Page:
January 26, 2010

    After a particularly frustrating day, I feel like a total idiot. I’m not seeing any birds named “Fuckwad” but that’s all that comes to mine when I think of 18th century noblement (okay, I’ll ‘fess that that’s the politest thing that comes to mind).

    Could I get someone to help a beginner with the id, please?

  13. #13 lectric lady
    January 26, 2010

    It’s beak seems weird to me. Too big for it’s face, and darker than what one would expect. Knowing that beak size is somewhat variable (eg. Rosemary and Peter Grant’s work on Galapagos finches), does anyone know about the variability in this species? As an aside, here is a great read about the Grants: “The Beak of the Finch” by Jonathan Weiner.

  14. #14 psweet
    January 26, 2010

    Bardiac: this bird shows a fairly sharp, conical bill. It’s too thick for a warbler or vireo. The bill is too small for any of the grosbeaks, and too pointed for the buntings. That only leaves sparrows and finches, and the utter lack of streaks should be a big help. It would also be a good idea to check the date of the photo — this species shows a good deal of seasonal change, and most people are much more familiar with the summer plumage.

    Regarding which of the two species, Sibley’s (but not NatGeo or Peterson) shows a distinct difference in the length of the bill, with the smaller one showing a proportionally shorter bill with distinctly angled tomia (the cutting edges where the mandibles meet). And the bill color fits a winter individual of either species, from what I can see. The bill does seem big, but a close look at the face shows feathers that are in disarray. So the apparent size of the bill is probably due to a lack of covering near the base.

  15. #15 Adrian
    January 27, 2010

    Bardiac, As David explains the trick is to first narrow the field down to which family the bird belongs to. Obviously most families can be eliminated with ease, ducks, waders, woodpeckers etc. It then becomes down to individual features, body shape, posture, bill shape etc. Knowing finches, buntings and “blackbirds” have conical bills narrows the field further. Then a good field guide comes in with plumage details and structure to get to the answer. I hope this helps explain the process.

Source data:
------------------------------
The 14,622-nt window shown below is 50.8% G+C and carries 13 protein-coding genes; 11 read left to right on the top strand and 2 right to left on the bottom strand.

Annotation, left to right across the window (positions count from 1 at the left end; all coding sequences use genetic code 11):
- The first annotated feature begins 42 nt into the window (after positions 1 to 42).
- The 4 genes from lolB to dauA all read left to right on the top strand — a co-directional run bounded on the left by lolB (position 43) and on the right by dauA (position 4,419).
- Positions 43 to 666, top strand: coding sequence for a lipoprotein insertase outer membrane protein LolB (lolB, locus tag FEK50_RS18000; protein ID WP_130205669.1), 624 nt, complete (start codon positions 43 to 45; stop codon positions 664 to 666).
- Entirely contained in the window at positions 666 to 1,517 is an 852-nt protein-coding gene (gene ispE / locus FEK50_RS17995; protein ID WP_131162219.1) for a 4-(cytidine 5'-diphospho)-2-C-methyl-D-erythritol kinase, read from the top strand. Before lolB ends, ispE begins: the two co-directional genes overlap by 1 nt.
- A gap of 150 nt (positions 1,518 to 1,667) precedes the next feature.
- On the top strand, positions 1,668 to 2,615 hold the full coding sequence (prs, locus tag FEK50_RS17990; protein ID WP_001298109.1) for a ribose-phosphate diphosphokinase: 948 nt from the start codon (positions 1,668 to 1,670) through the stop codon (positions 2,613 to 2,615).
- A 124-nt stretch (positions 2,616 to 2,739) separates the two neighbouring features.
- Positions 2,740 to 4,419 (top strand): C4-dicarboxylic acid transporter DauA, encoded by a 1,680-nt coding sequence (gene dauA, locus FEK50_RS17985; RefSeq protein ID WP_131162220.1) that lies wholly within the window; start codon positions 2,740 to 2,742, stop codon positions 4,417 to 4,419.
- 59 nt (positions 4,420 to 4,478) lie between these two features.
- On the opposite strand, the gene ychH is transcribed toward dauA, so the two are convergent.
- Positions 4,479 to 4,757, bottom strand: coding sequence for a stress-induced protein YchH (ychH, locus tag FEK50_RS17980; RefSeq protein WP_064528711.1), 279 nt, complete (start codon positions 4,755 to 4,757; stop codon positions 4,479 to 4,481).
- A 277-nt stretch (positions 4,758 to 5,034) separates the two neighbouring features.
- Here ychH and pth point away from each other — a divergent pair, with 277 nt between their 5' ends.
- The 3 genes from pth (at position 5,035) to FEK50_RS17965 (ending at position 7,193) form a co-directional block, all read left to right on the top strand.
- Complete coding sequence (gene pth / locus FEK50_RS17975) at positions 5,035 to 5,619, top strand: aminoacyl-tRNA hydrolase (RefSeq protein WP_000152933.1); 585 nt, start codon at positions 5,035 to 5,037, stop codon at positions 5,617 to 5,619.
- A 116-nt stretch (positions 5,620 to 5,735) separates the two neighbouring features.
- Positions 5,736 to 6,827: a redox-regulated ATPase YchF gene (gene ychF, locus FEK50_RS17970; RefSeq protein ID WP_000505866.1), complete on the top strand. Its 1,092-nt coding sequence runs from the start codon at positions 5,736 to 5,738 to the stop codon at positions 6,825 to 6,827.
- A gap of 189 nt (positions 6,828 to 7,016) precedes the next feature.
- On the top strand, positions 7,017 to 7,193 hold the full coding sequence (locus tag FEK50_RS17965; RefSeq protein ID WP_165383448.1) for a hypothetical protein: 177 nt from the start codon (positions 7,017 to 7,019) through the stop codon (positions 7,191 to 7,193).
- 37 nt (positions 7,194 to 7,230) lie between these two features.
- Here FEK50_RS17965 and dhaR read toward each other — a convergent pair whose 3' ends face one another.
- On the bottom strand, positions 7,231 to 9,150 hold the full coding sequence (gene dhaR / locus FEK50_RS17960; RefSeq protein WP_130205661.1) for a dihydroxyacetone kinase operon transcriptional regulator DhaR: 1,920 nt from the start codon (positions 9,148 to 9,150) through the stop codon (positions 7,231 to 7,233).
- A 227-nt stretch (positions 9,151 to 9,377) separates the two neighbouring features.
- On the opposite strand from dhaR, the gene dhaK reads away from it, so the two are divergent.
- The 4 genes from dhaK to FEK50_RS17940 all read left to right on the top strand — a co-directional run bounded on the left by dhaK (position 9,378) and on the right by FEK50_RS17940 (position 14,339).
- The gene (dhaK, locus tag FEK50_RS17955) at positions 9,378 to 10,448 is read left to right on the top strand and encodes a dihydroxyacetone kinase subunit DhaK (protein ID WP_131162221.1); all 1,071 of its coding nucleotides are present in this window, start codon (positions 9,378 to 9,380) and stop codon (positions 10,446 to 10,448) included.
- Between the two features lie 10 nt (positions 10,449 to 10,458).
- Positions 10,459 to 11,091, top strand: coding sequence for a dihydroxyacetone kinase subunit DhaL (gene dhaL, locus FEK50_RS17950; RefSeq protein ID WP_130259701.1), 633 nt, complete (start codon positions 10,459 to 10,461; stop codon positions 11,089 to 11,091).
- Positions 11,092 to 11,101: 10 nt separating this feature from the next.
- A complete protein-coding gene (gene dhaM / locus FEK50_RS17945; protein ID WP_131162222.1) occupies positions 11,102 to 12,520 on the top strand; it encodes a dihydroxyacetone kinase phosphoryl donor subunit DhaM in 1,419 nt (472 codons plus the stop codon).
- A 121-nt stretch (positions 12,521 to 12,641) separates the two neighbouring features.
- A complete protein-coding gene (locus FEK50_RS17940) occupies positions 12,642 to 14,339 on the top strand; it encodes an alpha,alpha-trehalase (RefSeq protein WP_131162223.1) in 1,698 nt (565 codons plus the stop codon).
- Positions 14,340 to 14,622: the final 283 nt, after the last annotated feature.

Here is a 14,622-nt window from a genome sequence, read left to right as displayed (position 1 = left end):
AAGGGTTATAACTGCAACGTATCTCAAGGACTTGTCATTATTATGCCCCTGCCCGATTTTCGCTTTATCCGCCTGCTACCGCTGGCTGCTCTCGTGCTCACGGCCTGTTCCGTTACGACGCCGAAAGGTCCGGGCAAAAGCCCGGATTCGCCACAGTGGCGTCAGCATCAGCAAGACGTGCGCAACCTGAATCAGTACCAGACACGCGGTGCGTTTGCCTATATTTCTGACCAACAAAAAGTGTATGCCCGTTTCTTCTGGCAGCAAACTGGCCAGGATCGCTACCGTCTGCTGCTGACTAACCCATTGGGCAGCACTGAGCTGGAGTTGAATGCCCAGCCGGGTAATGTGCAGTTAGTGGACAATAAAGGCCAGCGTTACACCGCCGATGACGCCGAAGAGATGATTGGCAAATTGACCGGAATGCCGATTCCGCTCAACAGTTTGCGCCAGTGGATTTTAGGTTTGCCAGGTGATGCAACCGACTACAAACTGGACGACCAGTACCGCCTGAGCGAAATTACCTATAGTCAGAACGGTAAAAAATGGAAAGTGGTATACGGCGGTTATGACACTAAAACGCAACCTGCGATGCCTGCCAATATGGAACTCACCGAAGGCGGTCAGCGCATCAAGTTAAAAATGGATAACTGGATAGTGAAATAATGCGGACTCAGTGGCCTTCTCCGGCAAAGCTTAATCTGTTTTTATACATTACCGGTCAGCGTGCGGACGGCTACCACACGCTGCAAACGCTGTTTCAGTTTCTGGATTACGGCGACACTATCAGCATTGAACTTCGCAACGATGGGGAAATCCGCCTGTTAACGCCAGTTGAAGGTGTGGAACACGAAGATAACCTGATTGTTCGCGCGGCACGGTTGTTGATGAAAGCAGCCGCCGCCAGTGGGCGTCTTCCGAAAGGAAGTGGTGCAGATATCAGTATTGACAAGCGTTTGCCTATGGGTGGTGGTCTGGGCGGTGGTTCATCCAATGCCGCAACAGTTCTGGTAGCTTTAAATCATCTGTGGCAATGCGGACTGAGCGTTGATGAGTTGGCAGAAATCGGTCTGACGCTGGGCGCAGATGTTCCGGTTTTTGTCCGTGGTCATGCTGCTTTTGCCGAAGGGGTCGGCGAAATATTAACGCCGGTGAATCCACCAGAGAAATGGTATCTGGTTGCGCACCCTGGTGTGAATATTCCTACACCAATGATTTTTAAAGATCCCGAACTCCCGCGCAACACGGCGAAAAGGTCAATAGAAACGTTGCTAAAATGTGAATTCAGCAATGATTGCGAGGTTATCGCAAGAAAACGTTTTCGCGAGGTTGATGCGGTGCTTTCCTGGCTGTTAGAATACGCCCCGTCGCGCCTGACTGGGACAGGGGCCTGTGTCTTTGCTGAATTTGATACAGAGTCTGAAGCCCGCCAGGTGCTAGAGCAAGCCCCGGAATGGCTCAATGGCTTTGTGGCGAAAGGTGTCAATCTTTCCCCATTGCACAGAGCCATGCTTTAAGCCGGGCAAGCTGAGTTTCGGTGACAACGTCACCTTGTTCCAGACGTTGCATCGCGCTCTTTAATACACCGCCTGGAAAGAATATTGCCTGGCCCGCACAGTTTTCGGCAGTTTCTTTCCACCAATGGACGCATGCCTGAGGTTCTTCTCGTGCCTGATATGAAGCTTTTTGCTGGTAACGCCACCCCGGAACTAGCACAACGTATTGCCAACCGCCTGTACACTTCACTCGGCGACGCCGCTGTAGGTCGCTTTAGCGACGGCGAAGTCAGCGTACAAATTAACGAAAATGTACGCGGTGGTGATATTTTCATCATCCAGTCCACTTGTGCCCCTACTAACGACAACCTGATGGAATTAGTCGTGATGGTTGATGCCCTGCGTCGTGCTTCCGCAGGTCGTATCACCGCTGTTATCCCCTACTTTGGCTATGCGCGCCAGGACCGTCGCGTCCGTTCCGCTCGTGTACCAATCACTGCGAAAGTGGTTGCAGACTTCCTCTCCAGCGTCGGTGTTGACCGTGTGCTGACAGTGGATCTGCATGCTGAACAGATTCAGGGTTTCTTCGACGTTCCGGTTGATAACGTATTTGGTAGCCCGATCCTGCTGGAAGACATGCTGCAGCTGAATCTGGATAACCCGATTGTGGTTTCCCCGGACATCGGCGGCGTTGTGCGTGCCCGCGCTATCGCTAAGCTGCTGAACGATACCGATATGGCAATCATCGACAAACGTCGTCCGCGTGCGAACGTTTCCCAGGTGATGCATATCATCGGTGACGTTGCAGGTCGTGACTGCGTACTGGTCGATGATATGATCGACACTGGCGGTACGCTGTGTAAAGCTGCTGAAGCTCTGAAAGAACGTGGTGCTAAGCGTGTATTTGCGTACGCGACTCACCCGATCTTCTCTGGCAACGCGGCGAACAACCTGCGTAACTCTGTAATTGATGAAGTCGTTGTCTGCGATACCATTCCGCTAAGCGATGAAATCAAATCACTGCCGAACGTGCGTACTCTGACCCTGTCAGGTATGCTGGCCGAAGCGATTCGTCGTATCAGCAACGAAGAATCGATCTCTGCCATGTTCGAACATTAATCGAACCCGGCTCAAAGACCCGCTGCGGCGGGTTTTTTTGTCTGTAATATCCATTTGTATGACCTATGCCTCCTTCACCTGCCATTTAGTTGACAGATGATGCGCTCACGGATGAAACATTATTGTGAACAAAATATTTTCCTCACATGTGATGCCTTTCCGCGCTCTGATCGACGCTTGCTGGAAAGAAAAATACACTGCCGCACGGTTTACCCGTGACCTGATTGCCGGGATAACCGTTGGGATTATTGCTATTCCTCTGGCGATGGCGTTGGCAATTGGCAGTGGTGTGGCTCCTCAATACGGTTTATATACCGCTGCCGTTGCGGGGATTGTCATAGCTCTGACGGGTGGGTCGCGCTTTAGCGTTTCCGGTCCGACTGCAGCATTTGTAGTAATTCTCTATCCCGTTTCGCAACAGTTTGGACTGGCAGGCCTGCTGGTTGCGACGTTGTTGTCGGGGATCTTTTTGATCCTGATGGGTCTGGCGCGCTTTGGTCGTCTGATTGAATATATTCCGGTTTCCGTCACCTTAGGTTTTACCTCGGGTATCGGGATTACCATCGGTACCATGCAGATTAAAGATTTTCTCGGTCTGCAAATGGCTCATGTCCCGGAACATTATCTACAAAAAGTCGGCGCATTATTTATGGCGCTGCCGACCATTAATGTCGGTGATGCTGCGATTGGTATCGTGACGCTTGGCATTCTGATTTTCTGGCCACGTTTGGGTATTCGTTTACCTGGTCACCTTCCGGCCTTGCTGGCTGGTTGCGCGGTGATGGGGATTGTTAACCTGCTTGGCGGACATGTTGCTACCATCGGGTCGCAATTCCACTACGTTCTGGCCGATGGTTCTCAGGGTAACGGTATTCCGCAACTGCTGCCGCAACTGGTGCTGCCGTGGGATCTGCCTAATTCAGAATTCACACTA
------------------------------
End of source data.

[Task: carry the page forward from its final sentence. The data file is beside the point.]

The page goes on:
David, the reserve list gives Lesser as an accidental.

  16. #16 David Hilmy
    January 27, 2010

    Bardiac, I think Adrian meant you to refer to Paul’s keying process at #14- it wasn’t me- I admit nothing and deny everything!

    You should be able to get this bird down to one of four possibilities, one of which (named after an American ornithologist) can be excluded because of range (only in Califonia/Baja) and another, the Pine Siskin, exactly because of Paul’s remark concerning the total lack of streaking on the underparts… of the two left over (apparently both possible in Brazoria, thanks Adrian) you will need to follow Paul’s hint that this species has two distinct color phases depending on season (I think this is the only songbird that goes through a complete moult?) so in January, you are looking for references to the non-breeding or “basic” coloring- from that point on I think there are enough clues in the photo above for you to determine which of the two species it must be and also which gender… (if you are still stumped, you can cheat by looking at the wildflower photos I attached a couple of comments ago which show a male in breeding plumage)

  17. #17 Adrian
    January 27, 2010

    My abject apologies to both Paul and David, I must learn to check who posts what.

  18. #18 David Hilmy
    January 27, 2010

    But I can sometimes be sweet too!

  19. #19 psweet
    January 27, 2010

    Actually, David, I think Bobolinks go through a complete pre-alternate molt as well. (Or does complete imply wing molts too? In that case I’m not sure either of them does.)

  20. #20 David Hilmy
    January 27, 2010